Evan Puschak, who you may remember made ‘How Donald Trump answers a question‘, made this video about the complex and sublime Steely Dan song “Deacon Blues”. Interesting even if you don’t like Steely Dan or aren’t a musician.
Reminiscent of Hrishikesh Hirway’s Song Exploder. Here’s my favourite SE episode, deconstructing MGMT’s “Time To Pretend”. Having listened to the podcast, I can’t unhear the “Dancing Queen” references:
In the same proportions that the Monkees are equivalent to a “real band,” Nesmith’s coyness is roughly similar to when Neil Young deigns to play a few gigs with Crosby, Stills, and Nash, or when Brian Wilson shows up for a Beach Boys tour. Nesmith is the lone figure in the group that even its detractors will admit is cool—the quality that has always eluded the Monkees, no matter how acceptable they have become among music snobs.
So what made Nesmith stand apart from his three fellow cast/bandmates? How did he manage not to allow the two years he spent on a low-rated kids TV show about a fake rock band define the 48 years that followed? How, in short, did Michael Nesmith become the one Monkee it was acceptable to dig?
A nice appraisal and it gives me an opportunity to embed a Nesmith-helmed Monkees song, which I will never turn down.
The title of Nelson’s piece—”Michael Nesmith: The Closest The Monkees Ever Got to Cool”—is a backhanded compliment and, I think, unwarranted. Just try not to pay too much attention to Dolenz goofing around in that video (particularly around 1m 20s).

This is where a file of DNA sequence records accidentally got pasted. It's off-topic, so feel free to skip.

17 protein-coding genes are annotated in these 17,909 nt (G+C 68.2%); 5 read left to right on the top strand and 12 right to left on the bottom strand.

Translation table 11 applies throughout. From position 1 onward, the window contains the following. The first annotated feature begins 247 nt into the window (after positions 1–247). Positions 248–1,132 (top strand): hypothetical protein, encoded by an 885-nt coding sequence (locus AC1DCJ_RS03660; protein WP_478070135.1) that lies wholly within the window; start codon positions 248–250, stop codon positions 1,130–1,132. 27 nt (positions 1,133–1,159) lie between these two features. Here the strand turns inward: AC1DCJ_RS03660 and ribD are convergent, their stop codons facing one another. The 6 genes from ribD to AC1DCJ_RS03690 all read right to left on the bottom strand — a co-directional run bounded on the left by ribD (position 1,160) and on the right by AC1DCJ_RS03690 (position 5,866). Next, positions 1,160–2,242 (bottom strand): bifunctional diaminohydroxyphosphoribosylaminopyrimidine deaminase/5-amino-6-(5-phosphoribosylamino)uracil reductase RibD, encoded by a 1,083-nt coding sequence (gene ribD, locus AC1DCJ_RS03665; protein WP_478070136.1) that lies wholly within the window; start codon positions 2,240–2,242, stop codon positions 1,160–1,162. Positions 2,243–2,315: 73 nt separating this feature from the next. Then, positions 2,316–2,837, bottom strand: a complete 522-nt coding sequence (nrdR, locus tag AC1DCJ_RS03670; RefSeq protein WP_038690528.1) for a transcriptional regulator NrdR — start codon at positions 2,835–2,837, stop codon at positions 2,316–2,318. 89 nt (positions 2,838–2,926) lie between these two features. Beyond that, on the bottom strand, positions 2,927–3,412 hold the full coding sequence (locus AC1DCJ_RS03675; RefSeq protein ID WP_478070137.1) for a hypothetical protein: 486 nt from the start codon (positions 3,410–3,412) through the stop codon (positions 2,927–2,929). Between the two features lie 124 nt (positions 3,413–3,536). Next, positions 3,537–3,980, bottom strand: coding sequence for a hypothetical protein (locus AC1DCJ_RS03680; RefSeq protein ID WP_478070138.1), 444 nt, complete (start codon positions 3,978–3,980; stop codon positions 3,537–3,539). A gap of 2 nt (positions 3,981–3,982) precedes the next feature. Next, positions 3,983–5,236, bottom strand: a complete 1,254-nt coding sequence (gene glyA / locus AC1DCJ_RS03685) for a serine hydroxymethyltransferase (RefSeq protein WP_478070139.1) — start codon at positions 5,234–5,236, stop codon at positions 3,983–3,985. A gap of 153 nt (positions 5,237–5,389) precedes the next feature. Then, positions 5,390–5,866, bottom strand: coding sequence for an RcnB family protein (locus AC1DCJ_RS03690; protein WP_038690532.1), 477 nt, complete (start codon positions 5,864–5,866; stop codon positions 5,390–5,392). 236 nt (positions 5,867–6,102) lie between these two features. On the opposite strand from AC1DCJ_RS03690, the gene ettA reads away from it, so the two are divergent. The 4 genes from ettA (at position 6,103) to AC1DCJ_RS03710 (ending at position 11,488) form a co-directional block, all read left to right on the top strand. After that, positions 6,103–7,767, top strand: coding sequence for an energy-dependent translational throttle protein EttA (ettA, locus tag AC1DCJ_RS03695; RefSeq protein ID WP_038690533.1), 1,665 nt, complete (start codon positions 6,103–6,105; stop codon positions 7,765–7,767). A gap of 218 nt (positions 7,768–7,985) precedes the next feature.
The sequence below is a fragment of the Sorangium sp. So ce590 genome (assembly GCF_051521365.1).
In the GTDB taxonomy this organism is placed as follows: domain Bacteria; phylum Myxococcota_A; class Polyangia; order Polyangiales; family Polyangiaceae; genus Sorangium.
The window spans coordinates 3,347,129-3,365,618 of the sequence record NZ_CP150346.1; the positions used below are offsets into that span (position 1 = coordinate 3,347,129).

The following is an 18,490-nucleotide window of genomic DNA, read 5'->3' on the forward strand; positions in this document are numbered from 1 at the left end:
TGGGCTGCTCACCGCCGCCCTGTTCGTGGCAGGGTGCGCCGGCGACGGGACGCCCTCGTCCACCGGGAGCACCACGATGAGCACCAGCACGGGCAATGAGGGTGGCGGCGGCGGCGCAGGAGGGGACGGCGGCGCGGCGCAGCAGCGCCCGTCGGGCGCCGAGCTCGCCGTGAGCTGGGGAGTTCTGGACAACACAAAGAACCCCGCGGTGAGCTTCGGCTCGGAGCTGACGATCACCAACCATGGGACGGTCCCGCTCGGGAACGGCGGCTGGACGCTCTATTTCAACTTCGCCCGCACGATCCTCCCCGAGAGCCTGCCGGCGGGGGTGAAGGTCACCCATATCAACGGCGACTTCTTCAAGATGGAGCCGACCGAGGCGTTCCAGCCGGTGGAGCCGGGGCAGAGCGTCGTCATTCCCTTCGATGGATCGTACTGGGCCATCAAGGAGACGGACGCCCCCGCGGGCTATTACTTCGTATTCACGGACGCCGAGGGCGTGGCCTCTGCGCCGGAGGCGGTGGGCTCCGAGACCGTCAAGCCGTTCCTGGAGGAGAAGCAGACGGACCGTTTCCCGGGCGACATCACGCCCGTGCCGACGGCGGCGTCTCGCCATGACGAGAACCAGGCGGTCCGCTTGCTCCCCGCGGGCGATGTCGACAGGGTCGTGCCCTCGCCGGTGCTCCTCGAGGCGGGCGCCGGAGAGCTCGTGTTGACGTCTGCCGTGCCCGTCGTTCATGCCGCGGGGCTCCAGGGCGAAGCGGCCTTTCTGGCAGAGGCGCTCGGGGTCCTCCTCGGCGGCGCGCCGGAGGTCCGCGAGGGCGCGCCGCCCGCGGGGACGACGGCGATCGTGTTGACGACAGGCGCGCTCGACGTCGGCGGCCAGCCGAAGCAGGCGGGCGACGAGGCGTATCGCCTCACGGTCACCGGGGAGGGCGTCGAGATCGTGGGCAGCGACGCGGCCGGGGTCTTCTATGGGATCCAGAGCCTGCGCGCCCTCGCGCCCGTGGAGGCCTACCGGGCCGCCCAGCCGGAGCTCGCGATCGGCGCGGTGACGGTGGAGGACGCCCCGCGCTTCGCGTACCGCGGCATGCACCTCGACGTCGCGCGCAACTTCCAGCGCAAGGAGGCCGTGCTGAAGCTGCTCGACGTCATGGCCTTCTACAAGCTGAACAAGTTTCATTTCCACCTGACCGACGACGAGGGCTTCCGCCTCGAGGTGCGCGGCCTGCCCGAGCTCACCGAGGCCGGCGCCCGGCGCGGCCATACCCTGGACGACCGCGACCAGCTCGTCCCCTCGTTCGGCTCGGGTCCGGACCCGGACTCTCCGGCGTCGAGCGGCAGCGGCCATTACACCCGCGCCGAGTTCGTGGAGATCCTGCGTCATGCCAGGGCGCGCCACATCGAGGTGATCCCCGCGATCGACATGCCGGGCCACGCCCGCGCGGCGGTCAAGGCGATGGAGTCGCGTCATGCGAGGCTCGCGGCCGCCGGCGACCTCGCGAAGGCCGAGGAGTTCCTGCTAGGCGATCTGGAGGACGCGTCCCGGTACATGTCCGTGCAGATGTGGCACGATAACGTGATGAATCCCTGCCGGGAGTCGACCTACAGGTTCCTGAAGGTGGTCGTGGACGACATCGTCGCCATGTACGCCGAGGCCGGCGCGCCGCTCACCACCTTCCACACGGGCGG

Some radio play and a few posts on social media meant that we got the track to 3,000-odd plays in the first couple of days. […] Enter stage left the “Spotify playlist”. Though I far from realised it at the time, this is the holy grail for independent artists such as myself. Overnight I was lifted out of the musty basement section where men with National Health spectacles hang out, and up on to the shiny new rack next to the checkout counter. All because I composed a solo piano piece that Spotify in deemed fit to feature on one of its more popular playlists. “Peaceful piano” with 1.9m subscribers put me in the company of Ludovico Einaudi, Nils Frahm and Max Richter and gifted me on average 25,000 plays a day.
The idea here is that people might not choose to listen to a broad playlist named ‘Jazz’, but they’d listen to the same songs if they appeared in the more specific ‘Peaceful piano’ playlist.
This feels like an ongoing shift in taxonomy that influences curation and UX copy. Presumably Spotify knows that users are less attracted to traditional genre labels, but prefer mood, activity or theme-based descriptions which might cut across multiple genres.
Setting aside user preferences for playlists over albums, it suggests that an artist like Cowley, despite enjoying more plays of this particular song, will see a much more modest increase in plays of the parent album which might well contain jazz music that isn’t ‘peaceful piano’.
Covers like this don’t seem to build on original ideas, but to reduce them. Perhaps it’s this sense of emotional simplification that makes me narrow my eyes at the Top 40; but I think it goes a little deeper, still. After all, it’s not so different to what my favorites were doing back in the ‘00s, when songs were being subsumed into a formulaic pop sound in the same way — but back then, it wasn’t acoustic indie pop or tropical house, it was bubblegum pop. The older generation might have hated Britney’s take on “I Love Rock N Roll” for polishing Joan Jett’s rebellious anthem into a pristine product — but, in a way, you could see that bubblegum-ifying process as a rebellion in itself. Feminized pop music was always an easy target to hate on, given its creators and defenders were mostly young girls. What makes the popular covers of 2016 a little more troubling is that they come from a totally different demographic: bros.
I have a friend who repeatedly sends me links to slow, acoustic covers of songs. They’re generally awful. Several of them are so reductive, removing so much much nuance and cultural context from the original, they are borderline offensive.